ermha365 CEO Blog

ermha365 CEO Karenza Louis-Smith is a passionate social justice advocate. Her blog tackles a range of issues including stigma and social justice for people with mental illness and disability, the closure of asylums, and the need for better jobs and employment opportunities.

Too many people with complex Mental Health and or Disabilities end up in the Criminal Justice system.

We could, and should do better.

24 June 2020

People with complex mental health conditions, along with a range of physical, sensory, and cognitive disabilities, face additional challenges and hardships within the criminal justice system – a system that is difficult for any of us to negotiate.

So, when the Royal Commission on Violence, Abuse, Neglect and Discrimination against People with Disabilities released a Paper on Criminal Justice issues, the team at ermha365 – which has long been a lifeline for people who are challenged with complex mental health and disability issues – believed it was particularly important to respond.

At ermha365, we support people with complex needs – who have physical, sensory or cognitive disabilities, as well as mental health challenges. These complex needs, coupled with age, gender, indigeneity, ethnicity and even location can create barriers for people’s access to justice. Our work helps remove people from the criminal justice system, reduces their recidivism, and helps address the underlying causes of their challenging behaviours, resulting in sustainable long-term absence from conflict with the law.

Too many people with complex mental health needs and or disabilities end up in prison – most often because there are few other alternatives to place them. Too many people with mental health needs and or disabilities are poorly served by the criminal justice system – because the system is designed for the majority, not for those with special needs. Too much time, money and effort within the criminal justice system is spent on people that could be better supported through community-based mental health service providers.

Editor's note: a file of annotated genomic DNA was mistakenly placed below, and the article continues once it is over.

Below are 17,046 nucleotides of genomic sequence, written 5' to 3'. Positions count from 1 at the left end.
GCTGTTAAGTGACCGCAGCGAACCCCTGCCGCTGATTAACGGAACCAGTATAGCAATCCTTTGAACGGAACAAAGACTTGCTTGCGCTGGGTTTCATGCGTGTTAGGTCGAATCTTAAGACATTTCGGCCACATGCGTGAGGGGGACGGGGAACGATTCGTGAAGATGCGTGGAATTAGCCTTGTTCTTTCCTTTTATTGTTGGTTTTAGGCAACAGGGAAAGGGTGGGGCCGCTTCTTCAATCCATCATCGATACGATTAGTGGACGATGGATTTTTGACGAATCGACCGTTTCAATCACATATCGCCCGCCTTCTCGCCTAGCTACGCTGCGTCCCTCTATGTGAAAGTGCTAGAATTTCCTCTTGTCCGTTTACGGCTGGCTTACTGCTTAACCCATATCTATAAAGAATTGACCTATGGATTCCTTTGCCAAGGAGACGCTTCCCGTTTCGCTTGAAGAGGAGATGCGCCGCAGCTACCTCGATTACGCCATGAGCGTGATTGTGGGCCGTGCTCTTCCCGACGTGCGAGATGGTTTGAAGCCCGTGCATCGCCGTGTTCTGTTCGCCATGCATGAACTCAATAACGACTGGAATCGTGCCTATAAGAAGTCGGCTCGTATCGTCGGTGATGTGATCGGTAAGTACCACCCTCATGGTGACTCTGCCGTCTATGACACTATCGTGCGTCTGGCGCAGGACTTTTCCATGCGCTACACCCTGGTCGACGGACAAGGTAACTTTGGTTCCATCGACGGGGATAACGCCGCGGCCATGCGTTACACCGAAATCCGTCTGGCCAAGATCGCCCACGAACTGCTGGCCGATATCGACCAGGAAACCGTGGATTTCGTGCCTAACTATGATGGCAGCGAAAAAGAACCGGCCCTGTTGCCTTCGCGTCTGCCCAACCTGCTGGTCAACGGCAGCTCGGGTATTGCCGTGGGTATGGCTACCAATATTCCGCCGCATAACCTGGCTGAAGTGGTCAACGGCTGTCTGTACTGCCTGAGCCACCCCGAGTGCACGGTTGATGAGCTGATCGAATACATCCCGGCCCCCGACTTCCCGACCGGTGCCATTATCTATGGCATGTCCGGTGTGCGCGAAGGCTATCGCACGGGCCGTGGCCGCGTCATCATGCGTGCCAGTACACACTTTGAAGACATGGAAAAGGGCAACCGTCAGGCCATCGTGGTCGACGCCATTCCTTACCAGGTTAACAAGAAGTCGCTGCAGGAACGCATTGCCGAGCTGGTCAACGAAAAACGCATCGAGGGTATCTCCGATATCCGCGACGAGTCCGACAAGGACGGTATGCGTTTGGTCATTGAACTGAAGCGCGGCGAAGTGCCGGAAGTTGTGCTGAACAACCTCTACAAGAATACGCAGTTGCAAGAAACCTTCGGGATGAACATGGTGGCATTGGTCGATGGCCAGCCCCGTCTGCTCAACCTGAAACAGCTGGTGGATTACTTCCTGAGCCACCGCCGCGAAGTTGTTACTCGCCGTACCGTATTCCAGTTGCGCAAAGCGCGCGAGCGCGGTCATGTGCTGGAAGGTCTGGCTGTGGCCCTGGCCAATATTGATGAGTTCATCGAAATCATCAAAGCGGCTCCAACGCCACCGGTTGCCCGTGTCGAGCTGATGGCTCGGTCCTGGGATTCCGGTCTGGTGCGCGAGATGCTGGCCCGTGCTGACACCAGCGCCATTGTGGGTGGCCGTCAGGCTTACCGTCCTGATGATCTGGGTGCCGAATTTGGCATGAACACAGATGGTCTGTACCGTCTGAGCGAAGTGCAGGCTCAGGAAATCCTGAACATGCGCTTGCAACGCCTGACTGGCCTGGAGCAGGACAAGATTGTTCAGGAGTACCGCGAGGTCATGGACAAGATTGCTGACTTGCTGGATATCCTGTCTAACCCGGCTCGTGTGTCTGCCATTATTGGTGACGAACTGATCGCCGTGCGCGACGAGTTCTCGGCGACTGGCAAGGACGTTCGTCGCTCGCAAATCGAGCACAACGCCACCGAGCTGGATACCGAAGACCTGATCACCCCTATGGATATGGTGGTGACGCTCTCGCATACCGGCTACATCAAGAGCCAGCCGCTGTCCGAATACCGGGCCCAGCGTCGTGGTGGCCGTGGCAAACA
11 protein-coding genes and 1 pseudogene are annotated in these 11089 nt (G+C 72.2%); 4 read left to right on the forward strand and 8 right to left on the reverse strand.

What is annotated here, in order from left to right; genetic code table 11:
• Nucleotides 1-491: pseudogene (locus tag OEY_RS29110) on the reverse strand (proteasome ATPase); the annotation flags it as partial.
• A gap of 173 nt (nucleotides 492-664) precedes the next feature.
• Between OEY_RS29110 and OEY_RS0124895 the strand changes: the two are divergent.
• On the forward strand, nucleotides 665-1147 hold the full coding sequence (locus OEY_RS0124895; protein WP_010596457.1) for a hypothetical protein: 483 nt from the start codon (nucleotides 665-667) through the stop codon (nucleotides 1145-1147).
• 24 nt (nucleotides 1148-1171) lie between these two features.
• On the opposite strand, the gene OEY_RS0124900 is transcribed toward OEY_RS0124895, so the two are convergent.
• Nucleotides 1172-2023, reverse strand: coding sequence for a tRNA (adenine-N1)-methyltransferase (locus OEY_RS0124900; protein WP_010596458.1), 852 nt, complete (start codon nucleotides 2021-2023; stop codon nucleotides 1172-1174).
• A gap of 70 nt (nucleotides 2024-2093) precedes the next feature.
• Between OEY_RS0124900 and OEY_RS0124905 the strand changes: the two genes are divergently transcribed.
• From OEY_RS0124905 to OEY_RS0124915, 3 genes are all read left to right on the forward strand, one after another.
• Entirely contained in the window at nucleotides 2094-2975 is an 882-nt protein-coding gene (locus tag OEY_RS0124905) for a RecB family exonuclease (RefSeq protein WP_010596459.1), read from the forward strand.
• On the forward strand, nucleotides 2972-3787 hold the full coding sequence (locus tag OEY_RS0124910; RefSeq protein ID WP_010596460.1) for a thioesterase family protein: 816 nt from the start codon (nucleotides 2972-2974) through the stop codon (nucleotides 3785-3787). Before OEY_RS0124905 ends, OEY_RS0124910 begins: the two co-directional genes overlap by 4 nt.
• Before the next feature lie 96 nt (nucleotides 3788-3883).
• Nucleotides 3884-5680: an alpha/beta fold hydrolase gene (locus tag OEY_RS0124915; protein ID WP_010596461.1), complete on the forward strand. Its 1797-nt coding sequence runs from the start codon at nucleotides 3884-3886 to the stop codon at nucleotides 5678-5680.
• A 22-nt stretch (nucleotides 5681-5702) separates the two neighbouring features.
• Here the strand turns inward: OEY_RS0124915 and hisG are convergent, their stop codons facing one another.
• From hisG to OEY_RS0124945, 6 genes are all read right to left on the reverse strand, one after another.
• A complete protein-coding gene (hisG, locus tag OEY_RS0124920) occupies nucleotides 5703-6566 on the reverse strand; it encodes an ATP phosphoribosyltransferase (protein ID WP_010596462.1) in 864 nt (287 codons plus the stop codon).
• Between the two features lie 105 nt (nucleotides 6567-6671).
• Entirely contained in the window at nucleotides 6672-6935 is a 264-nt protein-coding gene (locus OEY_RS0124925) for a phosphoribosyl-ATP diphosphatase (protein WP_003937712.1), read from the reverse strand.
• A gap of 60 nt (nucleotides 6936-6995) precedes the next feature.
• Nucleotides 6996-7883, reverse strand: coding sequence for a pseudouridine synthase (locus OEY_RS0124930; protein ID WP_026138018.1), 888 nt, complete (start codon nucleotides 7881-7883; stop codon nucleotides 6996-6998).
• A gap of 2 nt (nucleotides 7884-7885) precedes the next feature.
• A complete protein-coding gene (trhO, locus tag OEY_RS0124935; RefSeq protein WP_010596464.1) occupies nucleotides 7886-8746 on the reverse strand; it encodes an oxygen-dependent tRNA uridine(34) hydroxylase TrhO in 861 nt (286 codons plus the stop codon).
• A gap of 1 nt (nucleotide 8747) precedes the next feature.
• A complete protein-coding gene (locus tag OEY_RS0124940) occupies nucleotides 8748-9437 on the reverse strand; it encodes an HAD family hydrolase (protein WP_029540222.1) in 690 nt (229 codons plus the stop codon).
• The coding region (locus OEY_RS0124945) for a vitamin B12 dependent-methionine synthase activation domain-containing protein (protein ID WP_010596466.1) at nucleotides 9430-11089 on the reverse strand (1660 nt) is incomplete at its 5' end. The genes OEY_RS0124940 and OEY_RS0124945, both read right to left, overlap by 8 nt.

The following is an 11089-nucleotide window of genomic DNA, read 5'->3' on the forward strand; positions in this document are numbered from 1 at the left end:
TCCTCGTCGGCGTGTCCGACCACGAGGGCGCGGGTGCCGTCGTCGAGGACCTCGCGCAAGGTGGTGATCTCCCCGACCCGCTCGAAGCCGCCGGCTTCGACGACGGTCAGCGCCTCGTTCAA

ermha365 proposed a six-point plan to address to address these issues.

  1. Provide suitable and safe housing to cease the inappropriate warehousing of people with disabilities in Australia’s jails
  2. Enable diversion as soon as possible, and at all levels of the criminal justice system
  3. Resolve ineffective linkages between disability supports and justice agencies
  4. Provide system-wide training for emergency services and criminal justice agency staff, and deliver ‘through-care’ for people with complex needs
  5. Develop awareness among people with disabilities, and cognitive and mental health conditions of their legal and human rights
  6. Increase specialist support, without additional cost, through adjustment of the NDIS pricing schedules.